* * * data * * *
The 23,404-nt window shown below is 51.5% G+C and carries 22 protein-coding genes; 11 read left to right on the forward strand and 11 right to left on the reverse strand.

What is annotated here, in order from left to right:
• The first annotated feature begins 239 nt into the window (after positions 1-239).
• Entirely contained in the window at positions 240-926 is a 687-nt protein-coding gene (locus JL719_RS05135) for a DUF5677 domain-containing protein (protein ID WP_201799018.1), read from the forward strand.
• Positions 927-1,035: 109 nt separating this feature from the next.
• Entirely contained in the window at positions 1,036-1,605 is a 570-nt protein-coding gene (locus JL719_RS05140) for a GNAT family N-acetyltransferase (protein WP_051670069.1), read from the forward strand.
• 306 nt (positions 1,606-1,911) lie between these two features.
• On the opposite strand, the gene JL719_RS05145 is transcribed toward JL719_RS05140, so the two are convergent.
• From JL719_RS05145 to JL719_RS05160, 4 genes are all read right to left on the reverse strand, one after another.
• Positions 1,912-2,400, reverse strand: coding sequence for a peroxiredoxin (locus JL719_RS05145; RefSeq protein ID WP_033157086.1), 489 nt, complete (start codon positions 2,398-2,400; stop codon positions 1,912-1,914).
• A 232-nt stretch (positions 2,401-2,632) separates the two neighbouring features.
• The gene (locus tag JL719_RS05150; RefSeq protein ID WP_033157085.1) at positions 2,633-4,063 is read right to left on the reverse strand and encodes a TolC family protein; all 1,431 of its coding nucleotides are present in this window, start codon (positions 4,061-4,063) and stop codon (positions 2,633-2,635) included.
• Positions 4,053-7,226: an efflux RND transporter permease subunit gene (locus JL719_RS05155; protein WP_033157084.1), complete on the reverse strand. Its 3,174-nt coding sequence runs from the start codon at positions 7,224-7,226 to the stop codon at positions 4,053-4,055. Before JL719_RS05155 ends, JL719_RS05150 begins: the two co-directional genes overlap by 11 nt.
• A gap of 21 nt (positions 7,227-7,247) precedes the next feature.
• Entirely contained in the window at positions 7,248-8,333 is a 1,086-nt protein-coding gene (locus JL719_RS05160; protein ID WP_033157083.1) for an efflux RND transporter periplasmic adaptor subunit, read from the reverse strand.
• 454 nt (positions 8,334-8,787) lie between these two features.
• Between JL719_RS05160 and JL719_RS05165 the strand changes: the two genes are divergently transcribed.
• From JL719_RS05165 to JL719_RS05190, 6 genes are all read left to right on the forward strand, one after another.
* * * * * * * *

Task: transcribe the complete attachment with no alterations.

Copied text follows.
The 23,404-nt window shown below is 51.5% G+C and carries 22 protein-coding genes; 11 read left to right on the forward strand and 11 right to left on the reverse strand.

What is annotated here, in order from left to right:
• The first annotated feature begins 239 nt into the window (after positions 1-239).
• Entirely contained in the window at positions 240-926 is a 687-nt protein-coding gene (locus JL719_RS05135) for a DUF5677 domain-containing protein (protein ID WP_201799018.1), read from the forward strand.
• Positions 927-1,035: 109 nt separating this feature from the next.
• Entirely contained in the window at positions 1,036-1,605 is a 570-nt protein-coding gene (locus JL719_RS05140) for a GNAT family N-acetyltransferase (protein WP_051670069.1), read from the forward strand.
• 306 nt (positions 1,606-1,911) lie between these two features.
• On the opposite strand, the gene JL719_RS05145 is transcribed toward JL719_RS05140, so the two are convergent.
• From JL719_RS05145 to JL719_RS05160, 4 genes are all read right to left on the reverse strand, one after another.
• Positions 1,912-2,400, reverse strand: coding sequence for a peroxiredoxin (locus JL719_RS05145; RefSeq protein ID WP_033157086.1), 489 nt, complete (start codon positions 2,398-2,400; stop codon positions 1,912-1,914).
• A 232-nt stretch (positions 2,401-2,632) separates the two neighbouring features.
• The gene (locus tag JL719_RS05150; RefSeq protein ID WP_033157085.1) at positions 2,633-4,063 is read right to left on the reverse strand and encodes a TolC family protein; all 1,431 of its coding nucleotides are present in this window, start codon (positions 4,061-4,063) and stop codon (positions 2,633-2,635) included.
• Positions 4,053-7,226: an efflux RND transporter permease subunit gene (locus JL719_RS05155; protein WP_033157084.1), complete on the reverse strand. Its 3,174-nt coding sequence runs from the start codon at positions 7,224-7,226 to the stop codon at positions 4,053-4,055. Before JL719_RS05155 ends, JL719_RS05150 begins: the two co-directional genes overlap by 11 nt.
• A gap of 21 nt (positions 7,227-7,247) precedes the next feature.
• Entirely contained in the window at positions 7,248-8,333 is a 1,086-nt protein-coding gene (locus JL719_RS05160; protein ID WP_033157083.1) for an efflux RND transporter periplasmic adaptor subunit, read from the reverse strand.
• 454 nt (positions 8,334-8,787) lie between these two features.
• Between JL719_RS05160 and JL719_RS05165 the strand changes: the two genes are divergently transcribed.
• From JL719_RS05165 to JL719_RS05190, 6 genes are all read left to right on the forward strand, one after another.